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Kentville Research Centre opens its doors for open house, talks strawberry research

Keegan Latham, centre, of Coldbrook, is shown with research assistants Josh Robicheau and Alison Purcell at the open house of the Kentville Research and Development Centre of Agriculture and Agri-Food Canada.
Keegan Latham, centre, of Coldbrook, is shown with research assistants Josh Robicheau and Alison Purcell at the open house of the Kentville Research and Development Centre of Agriculture and Agri-Food Canada. - Paul Pickrem

‘You always want a happy farmer’

More than half of the strawberry varieties currently grown in Canada got their start in Kentville.

Dr. Beatrice Amyotte is a research scientist who specializes in breeding and genetics research at the Kentville Research and Development Centre of Agriculture and Agri-Food Canada.

“As the markets change and the methods of production change, we require new types of varieties of plants to grow,” she said in an interview.

“With strawberries, consumers are looking for better tasting fruit, with good size and good shelf life. And producers are looking for plants that can meet the consumers demands so they can sell well.”

That means plants that are easy to grow and have resistance to pests and diseases and have a good yield, she says, so there will be a return on their investment.

“As well, they need to survive in their production environment, which means for us that they can be cold hardy,” Amyotte says. “The cool thing about breeding is that we are always trying to improve and so we are always making advances on the previous generation of plants that we have.”

Amyotte said breeding and genetics research also focuses on ways to meet the demands of climate change on farmers.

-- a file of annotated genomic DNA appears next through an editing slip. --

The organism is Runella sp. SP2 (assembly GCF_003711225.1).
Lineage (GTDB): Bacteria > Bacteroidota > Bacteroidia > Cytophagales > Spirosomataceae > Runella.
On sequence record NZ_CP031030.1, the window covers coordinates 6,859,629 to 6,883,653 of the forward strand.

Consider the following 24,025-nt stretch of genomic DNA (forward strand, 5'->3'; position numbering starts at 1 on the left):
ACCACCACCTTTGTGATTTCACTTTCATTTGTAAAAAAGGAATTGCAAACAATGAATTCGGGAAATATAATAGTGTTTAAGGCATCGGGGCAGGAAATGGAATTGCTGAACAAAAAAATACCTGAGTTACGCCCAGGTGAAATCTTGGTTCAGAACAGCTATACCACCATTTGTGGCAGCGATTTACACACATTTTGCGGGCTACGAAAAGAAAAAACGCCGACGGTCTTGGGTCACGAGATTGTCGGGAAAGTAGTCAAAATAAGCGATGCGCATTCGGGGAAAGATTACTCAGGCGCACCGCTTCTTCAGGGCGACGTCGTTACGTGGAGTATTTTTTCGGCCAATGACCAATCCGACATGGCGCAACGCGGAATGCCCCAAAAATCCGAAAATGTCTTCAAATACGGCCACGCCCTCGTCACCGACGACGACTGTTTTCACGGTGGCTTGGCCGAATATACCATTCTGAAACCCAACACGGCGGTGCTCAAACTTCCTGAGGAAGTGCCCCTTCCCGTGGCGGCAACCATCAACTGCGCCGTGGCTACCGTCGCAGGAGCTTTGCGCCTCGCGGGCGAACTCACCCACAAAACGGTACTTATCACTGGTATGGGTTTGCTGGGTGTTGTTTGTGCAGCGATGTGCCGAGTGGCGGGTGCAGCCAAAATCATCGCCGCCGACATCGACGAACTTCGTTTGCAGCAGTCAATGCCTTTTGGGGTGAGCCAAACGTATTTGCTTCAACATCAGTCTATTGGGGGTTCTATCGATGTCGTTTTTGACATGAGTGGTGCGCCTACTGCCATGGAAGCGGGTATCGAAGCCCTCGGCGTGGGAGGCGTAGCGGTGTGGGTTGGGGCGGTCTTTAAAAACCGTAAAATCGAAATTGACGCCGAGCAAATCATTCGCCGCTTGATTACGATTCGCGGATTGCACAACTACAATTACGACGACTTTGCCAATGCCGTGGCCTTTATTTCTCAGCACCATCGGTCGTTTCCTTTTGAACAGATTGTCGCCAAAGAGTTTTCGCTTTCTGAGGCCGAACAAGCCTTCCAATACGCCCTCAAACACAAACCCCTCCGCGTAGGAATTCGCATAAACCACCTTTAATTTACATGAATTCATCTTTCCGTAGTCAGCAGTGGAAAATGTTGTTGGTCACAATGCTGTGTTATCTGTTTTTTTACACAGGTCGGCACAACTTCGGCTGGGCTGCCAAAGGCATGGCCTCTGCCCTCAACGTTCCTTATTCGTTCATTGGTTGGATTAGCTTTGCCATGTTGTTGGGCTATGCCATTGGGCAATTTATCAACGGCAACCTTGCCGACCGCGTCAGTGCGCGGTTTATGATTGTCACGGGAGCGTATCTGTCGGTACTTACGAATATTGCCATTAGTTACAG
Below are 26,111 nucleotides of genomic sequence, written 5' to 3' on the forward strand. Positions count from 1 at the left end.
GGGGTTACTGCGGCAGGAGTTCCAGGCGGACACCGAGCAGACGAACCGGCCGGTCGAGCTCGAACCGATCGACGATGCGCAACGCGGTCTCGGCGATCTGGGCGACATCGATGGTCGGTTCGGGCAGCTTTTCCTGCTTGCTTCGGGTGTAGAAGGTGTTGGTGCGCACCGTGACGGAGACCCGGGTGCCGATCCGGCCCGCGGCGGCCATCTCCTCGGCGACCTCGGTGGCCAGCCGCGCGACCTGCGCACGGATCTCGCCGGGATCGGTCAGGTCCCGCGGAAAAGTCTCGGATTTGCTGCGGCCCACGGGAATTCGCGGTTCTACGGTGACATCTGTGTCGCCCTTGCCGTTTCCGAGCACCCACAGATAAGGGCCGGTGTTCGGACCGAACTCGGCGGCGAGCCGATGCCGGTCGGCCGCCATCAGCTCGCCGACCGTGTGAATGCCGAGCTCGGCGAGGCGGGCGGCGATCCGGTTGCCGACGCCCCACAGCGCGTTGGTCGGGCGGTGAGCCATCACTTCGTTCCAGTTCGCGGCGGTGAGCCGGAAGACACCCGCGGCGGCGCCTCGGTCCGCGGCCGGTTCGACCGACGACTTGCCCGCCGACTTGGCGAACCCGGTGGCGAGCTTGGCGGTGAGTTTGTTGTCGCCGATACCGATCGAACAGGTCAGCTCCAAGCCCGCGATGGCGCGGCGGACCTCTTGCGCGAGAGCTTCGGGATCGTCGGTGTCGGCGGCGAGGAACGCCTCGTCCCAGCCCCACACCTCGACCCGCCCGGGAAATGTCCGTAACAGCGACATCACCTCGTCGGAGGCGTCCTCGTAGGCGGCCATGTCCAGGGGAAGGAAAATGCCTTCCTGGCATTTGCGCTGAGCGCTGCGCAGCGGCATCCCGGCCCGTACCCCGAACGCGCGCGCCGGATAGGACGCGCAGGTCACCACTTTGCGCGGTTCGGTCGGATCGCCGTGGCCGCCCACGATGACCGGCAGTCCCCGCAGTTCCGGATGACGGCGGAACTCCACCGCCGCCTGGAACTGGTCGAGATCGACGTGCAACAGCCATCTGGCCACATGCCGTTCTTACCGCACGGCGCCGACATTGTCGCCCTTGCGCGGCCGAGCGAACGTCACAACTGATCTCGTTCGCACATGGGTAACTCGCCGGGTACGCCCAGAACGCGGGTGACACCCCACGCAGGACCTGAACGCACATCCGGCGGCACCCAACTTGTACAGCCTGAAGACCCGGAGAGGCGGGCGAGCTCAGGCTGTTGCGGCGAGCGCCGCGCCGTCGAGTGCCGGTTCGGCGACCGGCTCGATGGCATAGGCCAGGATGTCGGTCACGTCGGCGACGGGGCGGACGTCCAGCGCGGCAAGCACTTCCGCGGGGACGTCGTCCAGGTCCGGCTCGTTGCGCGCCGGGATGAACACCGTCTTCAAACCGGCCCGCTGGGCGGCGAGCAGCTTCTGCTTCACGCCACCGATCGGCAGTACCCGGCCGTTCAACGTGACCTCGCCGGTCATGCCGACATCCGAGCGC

“Our research, in part, is looking at what types of varieties can thrive in different parts of Canada with very different climatic conditions,” she said.

“Our hope through that research is to be able to identify plants which have good adaptation in a lot of different environments which we think could help predict their ability to withstand a lot of variation in one environment.”

Lea Mackean, left, and her children Mason and Madison are shown with friend Julie Bond enjoying the gardens at the Kentville Research and Development Centre. - Paul Pickrem
Lea Mackean, left, and her children Mason and Madison are shown with friend Julie Bond enjoying the gardens at the Kentville Research and Development Centre. - Paul Pickrem

Open house

The public was invited June 15 to learn more about the latest research behind food production that makes farms successful here in the Valley and across the country as researchers, technicians and staff at the research centre opened the doors so the community could get an inside look at their latest research and have fun at the same time.

The bi-annual open house included wagon rides around the centre’s research field crops, vineyard and the world’s largest orchard collection of apple varieties. Visitors also toured the centre’s new research winery.

“Every two years, it’s a chance for the public to see the type of research we do and how the centre supports the agriculture community at large,” the centre’s associate director, Dr. Mark Hodges, said in an interview.

“We have a national mandate, but we also have a regional focus. We have certainly expanded our focus as agriculture in the region has diversified over the last hundred years, and we have followed closely behind. You always want a happy farmer.”

Hodges said the centre’s research focuses on primary production through the development of new cultivars of small fruits, including strawberries, and supports the development of tree fruit and some forages for the region. It also does food safety and quality work and focuses on environmental sustainability.

Kentville resident Darren Hatt and his daughter Kaylee took the tour of the centre for the first time. Kaylee, who is in grade one, said she enjoyed learning about insects. Her dad was impressed by the wagon tour of the fields and orchards.

“I have driven by the centre a lot,” Hatt said in an interview. “I didn’t really know what the facility was used for. I always wondered.”

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